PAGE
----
Мудрый: wise, sensible
Wisdom, in Russian – and presumably in Russia – is a walk on a tightrope: one misstep and you plummet from the heights of virtue down to the gutters of sophistry. The really nasty part for students and non-native speakers? Some words mean both wisdom and the lack of wisdom. It just ain’t fair.
As usual when dealing with a tricky patch of Russian, I like to start with the easy stuff and work my way into the messy bits.
Мудрый is an easy start. It’s a very old word that means wise, rational, and sensible. It’s real-life intelligence based on rich life experience. Она была мудрым дипломатом, умела улаживать любые конфликты (She was a wise diplomat who could smooth over any conflicts.)
Human activities can be wise, too. There is мудрый совет (wise advice); мудрая политика (wise policy); or мудрая пословица (wise proverb). Кнопка "стоп" ― самое мудрое техническое изобретение (The “stop” button is the most sensible technical invention.)
During the Soviet period, the leader was wise and all his decisions were wise. Well, that was the story, anyway. В.И.Ленин - великий основатель и мудрый вождь Коммунистической партии (Vladimir Lenin was the great founder and wise leader of the Communist Party.) The country was ruled by a мудрая политика (wise policy) with the verbal accompaniment of мудрые ленинские слова (Lenin’s wise words)./Мудрость (wisdom) is something we all aspire to. Вспомнил народную мудрость: рыба гниёт с головы (I recalled the folk wisdom that a fish rots from the head down.)
All good so far. Trouble starts with the verb мудрить.
One meaning is to analyze, to brainstorm, to rack your brains. You can say Весь день мудрила над задачей (I spent the whole day working on one equation) or Он хороший работник – не ленится мудрить над каждой деталью (He’s a good worker – he’s not lazy and he’ll really nail every detail.)
But more often than not, мудрить has a different, almost opposite meaning: to overcomplicate or overthink something – not to be wise about something, but to be a wiseacre.
Чего мудрить: поставьте вопрос на голосование и решите конфликт мирным путем. (Why make it more complicated than it is? Just put the issue up to vote and resolve the conflict peacefully.) Here’s the same thought from a different angle: А, может быть, лучше сразу раздать взятки и не мудрить? (Maybe just pass around the bribes and not screw around?)
Мудрить can also mean to be deceptive – as if you were using your wisdom for nefarious activities. For example, here someone advises a friend to fill out a visa form honestly: Лучше не мудрить, выбрать "законопослушный вариант", и тогда путешествие в эту замечательную страну превзойдёт все ваши ожидания (It’s better not to play around – take the law-abiding path and then your trip to this amazing country will be better than anything you can imagine.)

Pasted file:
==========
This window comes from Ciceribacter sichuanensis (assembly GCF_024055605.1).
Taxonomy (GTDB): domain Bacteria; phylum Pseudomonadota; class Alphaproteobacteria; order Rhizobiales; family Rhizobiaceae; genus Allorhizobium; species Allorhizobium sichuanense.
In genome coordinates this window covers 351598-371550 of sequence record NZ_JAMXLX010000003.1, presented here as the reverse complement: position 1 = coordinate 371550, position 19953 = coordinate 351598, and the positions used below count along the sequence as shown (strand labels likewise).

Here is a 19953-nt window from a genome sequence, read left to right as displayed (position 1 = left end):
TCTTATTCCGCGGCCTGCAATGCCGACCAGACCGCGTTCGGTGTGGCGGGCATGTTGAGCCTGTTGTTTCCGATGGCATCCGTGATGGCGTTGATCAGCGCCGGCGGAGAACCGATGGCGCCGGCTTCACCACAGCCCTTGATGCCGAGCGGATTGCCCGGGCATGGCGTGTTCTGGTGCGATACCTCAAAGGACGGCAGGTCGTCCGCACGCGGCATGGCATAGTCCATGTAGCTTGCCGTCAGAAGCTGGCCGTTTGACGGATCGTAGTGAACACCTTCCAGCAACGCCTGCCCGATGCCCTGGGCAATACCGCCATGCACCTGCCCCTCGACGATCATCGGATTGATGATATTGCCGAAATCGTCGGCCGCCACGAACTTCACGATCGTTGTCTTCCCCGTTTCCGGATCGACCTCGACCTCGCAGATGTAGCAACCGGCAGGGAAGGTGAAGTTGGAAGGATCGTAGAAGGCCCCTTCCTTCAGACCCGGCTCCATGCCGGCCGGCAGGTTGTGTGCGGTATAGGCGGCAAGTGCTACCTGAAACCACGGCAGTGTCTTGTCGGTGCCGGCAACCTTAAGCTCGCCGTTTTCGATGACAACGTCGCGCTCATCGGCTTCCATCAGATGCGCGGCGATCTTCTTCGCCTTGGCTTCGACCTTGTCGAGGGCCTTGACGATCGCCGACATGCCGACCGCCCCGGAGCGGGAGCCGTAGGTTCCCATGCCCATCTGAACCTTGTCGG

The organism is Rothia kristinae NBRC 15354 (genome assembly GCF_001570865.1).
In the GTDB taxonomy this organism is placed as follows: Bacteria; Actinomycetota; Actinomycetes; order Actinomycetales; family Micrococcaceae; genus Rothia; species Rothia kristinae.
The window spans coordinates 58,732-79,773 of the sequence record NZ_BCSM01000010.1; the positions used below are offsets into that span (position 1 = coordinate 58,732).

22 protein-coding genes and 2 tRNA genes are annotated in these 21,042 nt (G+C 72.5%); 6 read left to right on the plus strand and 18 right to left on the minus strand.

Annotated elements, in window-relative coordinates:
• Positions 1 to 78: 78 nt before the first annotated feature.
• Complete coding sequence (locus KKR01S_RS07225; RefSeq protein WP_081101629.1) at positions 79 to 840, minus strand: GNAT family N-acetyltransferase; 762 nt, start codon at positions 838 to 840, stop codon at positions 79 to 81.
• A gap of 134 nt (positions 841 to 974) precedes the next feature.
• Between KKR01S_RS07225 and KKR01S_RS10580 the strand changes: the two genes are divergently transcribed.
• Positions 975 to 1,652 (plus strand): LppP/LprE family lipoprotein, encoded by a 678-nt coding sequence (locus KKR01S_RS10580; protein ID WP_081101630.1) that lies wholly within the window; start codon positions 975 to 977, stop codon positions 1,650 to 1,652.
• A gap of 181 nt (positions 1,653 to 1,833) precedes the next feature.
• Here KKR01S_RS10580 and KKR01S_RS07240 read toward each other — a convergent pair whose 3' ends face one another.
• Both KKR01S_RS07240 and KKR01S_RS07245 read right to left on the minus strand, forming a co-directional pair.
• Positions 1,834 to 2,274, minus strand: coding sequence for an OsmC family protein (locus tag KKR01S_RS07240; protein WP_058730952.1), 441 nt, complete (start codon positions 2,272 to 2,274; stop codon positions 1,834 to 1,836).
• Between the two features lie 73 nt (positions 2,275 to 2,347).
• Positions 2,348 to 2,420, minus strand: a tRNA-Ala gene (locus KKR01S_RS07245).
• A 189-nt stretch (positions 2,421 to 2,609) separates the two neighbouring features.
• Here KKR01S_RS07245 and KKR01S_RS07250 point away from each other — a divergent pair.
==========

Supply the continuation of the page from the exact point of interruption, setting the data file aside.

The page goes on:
Мудрить над кем-то means to make fun of someone, to torment them. Отчим Фёдора мудрил порою над ним с машинкой да ножницами, оставляя чёлку на лбу и голый затылок (Fyodor’s stepfather would sometimes make him look like an idiot, playing with his scissors and clipper to give him bangs but shave the back of his head.)
In all these cases, it’s as if wisdom has been turned on its head, and all that life experience and knowledge has been used to torment people. But how do you figure out if он мудрил над статей means “he really put his mind to the article” or “he really overcomplicated that article”? The only salvation: context.
And then there are the adjectives and adverbs from this verb, which have two sets of complications: the first is that they can be spelling with ё or e – мудрёный or мудреный – and the second is that they can mean either genuinely complex or artificially overcomplex.
But a small help is that there seem to be standard expressions, like мудрёная наука (arcane arts, occult) or мудрёная книга (complex book). Or this common expression: Утро вечера мудренее (literally morning is wiser than the night, or “sleep on it”).
Another set expression is не мудрено which means “no wonder” (literally “it is not complicated” or colloquially “you don’t have to be a rocket scientist to know that…”). Учитывая его график работы, не мудрено, что он чувствовал изнеможение, усталость (Considering his work schedule, it’s no wonder that he feels weak and exhausted.) This is paired with a question: мудрено ли (Is it any wonder, that…?). Мудрено ли, что, окунувшись в здешние трудности, он опять рвался обратно, в море? (Is it any surprise that after immersing himself in the problems here he was dying to go back out to sea?)
When you start trying to figure this out, your Russian friends will say: В этом ничего мудрёного нет (It’s perfectly simple!) And you say: Не мудри надо мной! (Don’t make fun of me.)
Michele A. Berdy is a Moscow-based translator and interpreter, author of “The Russian Word’s Worth,” a collection of her columns. Follow her on Twitter @MicheleBerdy.